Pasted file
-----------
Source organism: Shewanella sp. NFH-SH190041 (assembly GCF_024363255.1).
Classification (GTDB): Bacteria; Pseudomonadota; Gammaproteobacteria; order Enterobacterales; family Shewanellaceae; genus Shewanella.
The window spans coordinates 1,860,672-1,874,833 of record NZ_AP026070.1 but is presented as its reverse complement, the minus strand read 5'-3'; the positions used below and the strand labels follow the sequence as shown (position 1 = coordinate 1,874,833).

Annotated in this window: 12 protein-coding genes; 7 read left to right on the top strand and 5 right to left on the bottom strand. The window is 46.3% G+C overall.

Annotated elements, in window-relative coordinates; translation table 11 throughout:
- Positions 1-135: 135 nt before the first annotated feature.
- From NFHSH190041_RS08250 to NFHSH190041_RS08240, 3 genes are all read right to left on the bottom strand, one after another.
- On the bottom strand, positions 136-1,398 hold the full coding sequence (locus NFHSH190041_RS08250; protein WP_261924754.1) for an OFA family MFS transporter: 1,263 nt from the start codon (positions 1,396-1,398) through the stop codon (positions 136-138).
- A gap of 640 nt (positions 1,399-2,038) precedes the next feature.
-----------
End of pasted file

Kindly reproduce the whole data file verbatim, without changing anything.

Source organism: Shewanella sp. NFH-SH190041 (assembly GCF_024363255.1).
Classification (GTDB): Bacteria; Pseudomonadota; Gammaproteobacteria; order Enterobacterales; family Shewanellaceae; genus Shewanella.
The window spans coordinates 1,860,672-1,874,833 of record NZ_AP026070.1 but is presented as its reverse complement, the minus strand read 5'-3'; the positions used below and the strand labels follow the sequence as shown (position 1 = coordinate 1,874,833).

Annotated in this window: 12 protein-coding genes; 7 read left to right on the top strand and 5 right to left on the bottom strand. The window is 46.3% G+C overall.

Annotated elements, in window-relative coordinates; translation table 11 throughout:
- Positions 1-135: 135 nt before the first annotated feature.
- From NFHSH190041_RS08250 to NFHSH190041_RS08240, 3 genes are all read right to left on the bottom strand, one after another.
- On the bottom strand, positions 136-1,398 hold the full coding sequence (locus NFHSH190041_RS08250; protein WP_261924754.1) for an OFA family MFS transporter: 1,263 nt from the start codon (positions 1,396-1,398) through the stop codon (positions 136-138).
- A gap of 640 nt (positions 1,399-2,038) precedes the next feature.